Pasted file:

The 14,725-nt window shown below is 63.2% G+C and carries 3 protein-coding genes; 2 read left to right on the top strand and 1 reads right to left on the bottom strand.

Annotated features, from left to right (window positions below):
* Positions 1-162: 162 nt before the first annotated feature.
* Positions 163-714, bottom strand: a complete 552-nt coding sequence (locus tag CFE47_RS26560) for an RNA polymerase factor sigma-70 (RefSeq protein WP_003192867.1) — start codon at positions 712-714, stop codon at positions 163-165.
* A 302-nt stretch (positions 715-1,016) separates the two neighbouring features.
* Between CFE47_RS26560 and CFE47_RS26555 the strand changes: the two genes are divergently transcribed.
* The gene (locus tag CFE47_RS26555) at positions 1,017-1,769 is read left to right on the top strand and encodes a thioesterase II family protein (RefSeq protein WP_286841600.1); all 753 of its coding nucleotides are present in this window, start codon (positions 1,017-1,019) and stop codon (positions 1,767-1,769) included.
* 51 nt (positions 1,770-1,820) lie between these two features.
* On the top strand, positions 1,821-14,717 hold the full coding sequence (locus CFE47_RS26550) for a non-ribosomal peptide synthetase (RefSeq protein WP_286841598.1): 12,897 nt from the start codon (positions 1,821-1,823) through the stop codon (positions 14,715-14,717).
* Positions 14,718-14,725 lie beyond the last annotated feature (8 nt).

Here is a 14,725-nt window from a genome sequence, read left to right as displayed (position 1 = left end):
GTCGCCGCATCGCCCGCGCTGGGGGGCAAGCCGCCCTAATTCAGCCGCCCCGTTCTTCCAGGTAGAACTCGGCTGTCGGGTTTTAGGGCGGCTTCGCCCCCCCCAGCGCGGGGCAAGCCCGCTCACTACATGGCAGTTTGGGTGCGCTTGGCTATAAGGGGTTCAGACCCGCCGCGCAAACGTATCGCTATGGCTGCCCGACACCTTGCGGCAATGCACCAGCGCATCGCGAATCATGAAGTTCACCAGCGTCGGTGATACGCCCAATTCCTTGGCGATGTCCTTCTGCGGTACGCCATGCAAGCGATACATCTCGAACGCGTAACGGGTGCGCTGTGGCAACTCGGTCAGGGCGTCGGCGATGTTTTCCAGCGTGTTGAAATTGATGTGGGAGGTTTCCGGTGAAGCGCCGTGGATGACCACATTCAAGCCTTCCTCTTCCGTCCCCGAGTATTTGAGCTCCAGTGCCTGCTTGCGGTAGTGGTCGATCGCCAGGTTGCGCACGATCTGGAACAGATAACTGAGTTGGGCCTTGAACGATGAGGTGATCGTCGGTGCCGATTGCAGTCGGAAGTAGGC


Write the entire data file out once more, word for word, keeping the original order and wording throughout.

The 14,725-nt window shown below is 63.2% G+C and carries 3 protein-coding genes; 2 read left to right on the top strand and 1 reads right to left on the bottom strand.

Annotated features, from left to right (window positions below):
* Positions 1-162: 162 nt before the first annotated feature.
* Positions 163-714, bottom strand: a complete 552-nt coding sequence (locus tag CFE47_RS26560) for an RNA polymerase factor sigma-70 (RefSeq protein WP_003192867.1) — start codon at positions 712-714, stop codon at positions 163-165.
* A 302-nt stretch (positions 715-1,016) separates the two neighbouring features.
* Between CFE47_RS26560 and CFE47_RS26555 the strand changes: the two genes are divergently transcribed.
* The gene (locus tag CFE47_RS26555) at positions 1,017-1,769 is read left to right on the top strand and encodes a thioesterase II family protein (RefSeq protein WP_286841600.1); all 753 of its coding nucleotides are present in this window, start codon (positions 1,017-1,019) and stop codon (positions 1,767-1,769) included.
* 51 nt (positions 1,770-1,820) lie between these two features.
* On the top strand, positions 1,821-14,717 hold the full coding sequence (locus CFE47_RS26550) for a non-ribosomal peptide synthetase (RefSeq protein WP_286841598.1): 12,897 nt from the start codon (positions 1,821-1,823) through the stop codon (positions 14,715-14,717).
* Positions 14,718-14,725 lie beyond the last annotated feature (8 nt).

Here is a 14,725-nt window from a genome sequence, read left to right as displayed (position 1 = left end):
GTCGCCGCATCGCCCGCGCTGGGGGGCAAGCCGCCCTAATTCAGCCGCCCCGTTCTTCCAGGTAGAACTCGGCTGTCGGGTTTTAGGGCGGCTTCGCCCCCCCCAGCGCGGGGCAAGCCCGCTCACTACATGGCAGTTTGGGTGCGCTTGGCTATAAGGGGTTCAGACCCGCCGCGCAAACGTATCGCTATGGCTGCCCGACACCTTGCGGCAATGCACCAGCGCATCGCGAATCATGAAGTTCACCAGCGTCGGTGATACGCCCAATTCCTTGGCGATGTCCTTCTGCGGTACGCCATGCAAGCGATACATCTCGAACGCGTAACGGGTGCGCTGTGGCAACTCGGTCAGGGCGTCGGCGATGTTTTCCAGCGTGTTGAAATTGATGTGGGAGGTTTCCGGTGAAGCGCCGTGGATGACCACATTCAAGCCTTCCTCTTCCGTCCCCGAGTATTTGAGCTCCAGTGCCTGCTTGCGGTAGTGGTCGATCGCCAGGTTGCGCACGATCTGGAACAGATAACTGAGTTGGGCCTTGAACGATGAGGTGATCGTCGGTGCCGATTGCAGTCGGAAGTAGGC